"What do you do?" I finally asked the woman in front of me at the Harrods checkout.
"I'm president of the domestic side of my household," she deadpanned.
"President of...?" I replied, sure I had not heard properly over the noise in the large department store.
"Of the domestic side of my household" she repeated. "I am a stay-at-home mom," she smiled.
Amused by her response and embarrassed by my own, I laughed. "Welcome to the club!" I continued, in an attempt to affect a sense of solidarity.
The clerk handed her some items, she told me it was nice to meet me and we went our separate ways.
We had struck up a conversation -- while waiting on an inefficient clerk -- after noticing our common American accents. She had excitedly told me about visiting Jerusalem with the Pope a few months prior when she found out it was where I had grown up.
Intrigued by what kind of a job could take this American woman living in London all the way to Jerusalem with the Pope, I could not resist asking her what she did.
Her answer -- not one I had anticipated -- resonated with many of the issues I grappled with as a stay-at-home mom. I found it interesting that the same occupation could be either romanticized or stigmatized exclusively along the fault lines of beliefs, socio-economic class, education, and, often, ethnicity.
Amongst the ultra-wealthy, being a stay at home mom was seen a status symbol. Amongst the professional class, it was seen as old fashioned and an insult to feminism. Amongst the highly educated it was respected if the woman had made the choice to stay home herself, but it was sometimes also seen as a waste of academic degrees and an economic burden on society. Other times, class, education, and wealth had no influence on the matter; ethnicity alone determined whether staying at home was revered or ridiculed.
In this case, being a stay-at-home mom was given a certain level of respect based solely on the way it was presented - on the mindset.
I appreciated that this woman had not given me a boxed semi-conscious answer to what is often a stay-at-home mom's most dreaded four-word question. She had scraped the cheap plating off and given a more direct - and amusing - response.
Ironically, we normally ask "what do you do" as an indirect way to gauge what the person does to earn money, how much money they earn, and how we compare to them on a socio-economic ladder.
This woman's answer, however, rendered that line of analysis moot. She seemed both satisfied and amused with being a stay-at-home mom. She was at terms with and even proud of who she was. So who was I, or anyone asking that question, to judge?
I could not help thinking that had she told me "I'm president of this NGO" or "I'm president of that corporation" I would not have flinched. I would have probably nodded, maybe asked a follow up question or said "oh, how nice", and then moved on. Yet the fact that she treated her life as a company with many departments, and herself as the president of the domestic division, struck a chord with me.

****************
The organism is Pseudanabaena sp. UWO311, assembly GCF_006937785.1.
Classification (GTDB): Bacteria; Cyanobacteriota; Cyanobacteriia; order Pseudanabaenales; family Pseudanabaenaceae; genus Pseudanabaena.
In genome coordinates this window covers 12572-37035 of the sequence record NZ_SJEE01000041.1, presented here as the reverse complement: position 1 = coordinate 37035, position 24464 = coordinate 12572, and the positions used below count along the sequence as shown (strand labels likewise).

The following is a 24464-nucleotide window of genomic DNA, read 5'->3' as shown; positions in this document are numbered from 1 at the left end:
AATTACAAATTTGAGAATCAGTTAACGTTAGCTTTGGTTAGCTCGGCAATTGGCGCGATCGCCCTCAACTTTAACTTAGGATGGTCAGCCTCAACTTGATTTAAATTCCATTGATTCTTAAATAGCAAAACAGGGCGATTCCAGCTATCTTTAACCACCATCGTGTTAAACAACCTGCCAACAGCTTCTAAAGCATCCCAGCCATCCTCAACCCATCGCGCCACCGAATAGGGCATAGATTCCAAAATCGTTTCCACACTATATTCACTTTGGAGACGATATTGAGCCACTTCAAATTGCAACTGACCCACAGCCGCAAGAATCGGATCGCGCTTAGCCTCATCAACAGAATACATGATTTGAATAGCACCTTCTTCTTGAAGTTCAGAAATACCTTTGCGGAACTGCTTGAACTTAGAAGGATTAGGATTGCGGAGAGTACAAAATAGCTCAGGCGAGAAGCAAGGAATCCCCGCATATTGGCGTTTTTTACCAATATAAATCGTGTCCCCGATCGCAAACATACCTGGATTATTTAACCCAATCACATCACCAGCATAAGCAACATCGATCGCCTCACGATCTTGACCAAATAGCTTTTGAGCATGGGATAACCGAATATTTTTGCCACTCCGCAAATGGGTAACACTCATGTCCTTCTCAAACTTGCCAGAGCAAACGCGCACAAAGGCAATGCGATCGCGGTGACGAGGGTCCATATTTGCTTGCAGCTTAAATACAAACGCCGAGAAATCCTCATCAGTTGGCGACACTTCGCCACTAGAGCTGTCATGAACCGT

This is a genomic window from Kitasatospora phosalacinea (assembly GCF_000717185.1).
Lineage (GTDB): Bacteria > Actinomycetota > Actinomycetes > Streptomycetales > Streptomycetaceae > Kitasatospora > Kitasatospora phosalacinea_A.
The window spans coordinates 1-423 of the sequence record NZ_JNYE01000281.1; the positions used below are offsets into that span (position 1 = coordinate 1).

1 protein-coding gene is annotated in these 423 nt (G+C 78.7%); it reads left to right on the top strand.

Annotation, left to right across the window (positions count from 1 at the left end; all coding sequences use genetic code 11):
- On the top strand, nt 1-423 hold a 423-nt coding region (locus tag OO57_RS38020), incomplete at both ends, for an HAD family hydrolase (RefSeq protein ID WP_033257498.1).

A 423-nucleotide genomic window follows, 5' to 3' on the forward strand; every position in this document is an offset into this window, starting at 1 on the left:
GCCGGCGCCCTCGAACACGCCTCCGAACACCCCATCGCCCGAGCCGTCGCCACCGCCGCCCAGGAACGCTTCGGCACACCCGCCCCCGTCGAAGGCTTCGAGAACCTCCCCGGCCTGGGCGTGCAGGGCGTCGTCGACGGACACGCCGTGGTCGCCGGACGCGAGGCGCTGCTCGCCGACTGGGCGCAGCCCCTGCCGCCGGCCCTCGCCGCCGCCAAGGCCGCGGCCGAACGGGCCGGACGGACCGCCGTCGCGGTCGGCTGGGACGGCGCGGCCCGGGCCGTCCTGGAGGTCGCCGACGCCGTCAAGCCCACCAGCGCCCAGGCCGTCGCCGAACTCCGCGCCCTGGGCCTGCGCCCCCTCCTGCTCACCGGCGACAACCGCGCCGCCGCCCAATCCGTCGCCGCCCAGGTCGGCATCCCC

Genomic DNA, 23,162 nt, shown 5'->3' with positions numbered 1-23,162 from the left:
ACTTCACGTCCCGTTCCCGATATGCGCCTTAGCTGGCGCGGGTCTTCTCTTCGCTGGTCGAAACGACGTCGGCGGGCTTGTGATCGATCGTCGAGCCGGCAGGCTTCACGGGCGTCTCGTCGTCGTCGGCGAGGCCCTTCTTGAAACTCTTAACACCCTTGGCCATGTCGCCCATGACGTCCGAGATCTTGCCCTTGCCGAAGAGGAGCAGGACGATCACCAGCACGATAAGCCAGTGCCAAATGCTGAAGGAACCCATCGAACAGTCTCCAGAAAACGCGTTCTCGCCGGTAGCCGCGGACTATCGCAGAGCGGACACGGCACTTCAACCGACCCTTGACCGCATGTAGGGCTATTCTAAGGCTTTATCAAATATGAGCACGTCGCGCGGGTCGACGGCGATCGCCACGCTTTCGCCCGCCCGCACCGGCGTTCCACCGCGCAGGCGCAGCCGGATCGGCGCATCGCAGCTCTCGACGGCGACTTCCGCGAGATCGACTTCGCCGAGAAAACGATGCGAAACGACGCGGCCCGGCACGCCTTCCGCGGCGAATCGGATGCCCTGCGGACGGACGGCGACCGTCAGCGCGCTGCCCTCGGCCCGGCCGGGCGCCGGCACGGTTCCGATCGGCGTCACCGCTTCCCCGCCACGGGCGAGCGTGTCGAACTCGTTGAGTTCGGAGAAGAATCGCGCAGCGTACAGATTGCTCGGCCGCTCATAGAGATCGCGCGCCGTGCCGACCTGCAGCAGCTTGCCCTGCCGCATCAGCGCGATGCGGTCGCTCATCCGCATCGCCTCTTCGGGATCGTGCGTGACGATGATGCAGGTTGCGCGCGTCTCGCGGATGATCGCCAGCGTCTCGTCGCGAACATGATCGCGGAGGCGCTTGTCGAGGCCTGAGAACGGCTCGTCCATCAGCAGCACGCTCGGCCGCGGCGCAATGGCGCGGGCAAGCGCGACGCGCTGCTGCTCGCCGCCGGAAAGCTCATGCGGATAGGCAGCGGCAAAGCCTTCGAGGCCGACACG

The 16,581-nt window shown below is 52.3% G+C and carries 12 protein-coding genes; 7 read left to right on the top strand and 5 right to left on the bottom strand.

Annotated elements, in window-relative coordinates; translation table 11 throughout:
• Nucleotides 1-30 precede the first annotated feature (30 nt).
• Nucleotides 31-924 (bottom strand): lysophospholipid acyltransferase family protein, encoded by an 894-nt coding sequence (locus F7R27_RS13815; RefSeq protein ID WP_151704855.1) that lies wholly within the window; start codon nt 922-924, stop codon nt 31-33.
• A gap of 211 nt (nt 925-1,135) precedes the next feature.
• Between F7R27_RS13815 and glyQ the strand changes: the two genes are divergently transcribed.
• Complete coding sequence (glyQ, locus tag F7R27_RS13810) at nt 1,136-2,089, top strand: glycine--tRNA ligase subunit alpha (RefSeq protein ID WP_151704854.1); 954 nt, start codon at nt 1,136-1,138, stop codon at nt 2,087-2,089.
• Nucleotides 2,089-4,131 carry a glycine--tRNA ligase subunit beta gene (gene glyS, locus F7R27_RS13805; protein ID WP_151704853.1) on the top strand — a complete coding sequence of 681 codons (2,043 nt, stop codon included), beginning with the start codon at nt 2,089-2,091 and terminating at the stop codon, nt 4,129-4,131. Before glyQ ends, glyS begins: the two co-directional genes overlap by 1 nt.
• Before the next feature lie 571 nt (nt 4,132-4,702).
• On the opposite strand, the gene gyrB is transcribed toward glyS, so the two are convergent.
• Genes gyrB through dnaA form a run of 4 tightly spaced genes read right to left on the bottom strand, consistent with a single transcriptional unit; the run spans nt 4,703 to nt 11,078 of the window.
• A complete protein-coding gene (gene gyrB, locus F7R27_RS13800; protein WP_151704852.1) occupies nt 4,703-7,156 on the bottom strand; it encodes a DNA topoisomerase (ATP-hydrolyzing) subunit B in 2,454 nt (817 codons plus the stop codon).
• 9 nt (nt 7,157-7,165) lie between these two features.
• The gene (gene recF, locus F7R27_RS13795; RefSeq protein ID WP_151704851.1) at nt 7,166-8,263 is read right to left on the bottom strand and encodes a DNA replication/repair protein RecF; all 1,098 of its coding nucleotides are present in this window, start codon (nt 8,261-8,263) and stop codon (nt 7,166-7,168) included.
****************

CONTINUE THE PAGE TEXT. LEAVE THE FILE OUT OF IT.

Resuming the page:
Why didn't we all look at our lives that way? I know that cooking, putting away dishes, changing diapers, driving kids around, and grocery shopping are not that glamorous. But what about writing and rewriting slides? Crunching numbers in excel? Doing online research and cold calling people? Presenting papers to boards and bosses? Are any of those activities that much more prestigious or productive?
On one side we are (I hope) producing knowledge and wealth. On the other, we are producing human beings, members of society. Can we truly say that one is more or less important than the other?
In fact, the world has so many different lines of "employment" from a job in the traditional sense to less traditional roles -- think artists, chefs, entertainers, authors, all the way to mothers and housewives, presidents of a household. If we choose a domain that we are passionate about, then we can excel at what we do. If we excel at what we do, then we each become a president of our own little domain.
It's easy to stigmatize or romanticize the different paths we choose. The true challenge is to dig deep enough beneath the surface to understand each others choices or, at the very least, respect those choices we don't understand.
So the next time I find myself about to label or judge, I will take a step back and remember this woman's answer. I will remember the kind of world I want my daughter to grow up in and I will play my part in creating that world.
Because at the end of the day, I hope that when my daughter grows up and is asked "what do you do?" whether she says "I'm president of the Google of her era, I am a teacher, an artist, a baker, a doctor, or I am president of the domestic side of my household" she will be greeted with the same level of respect and acceptance we each deserve for making the best choices we can given our situations.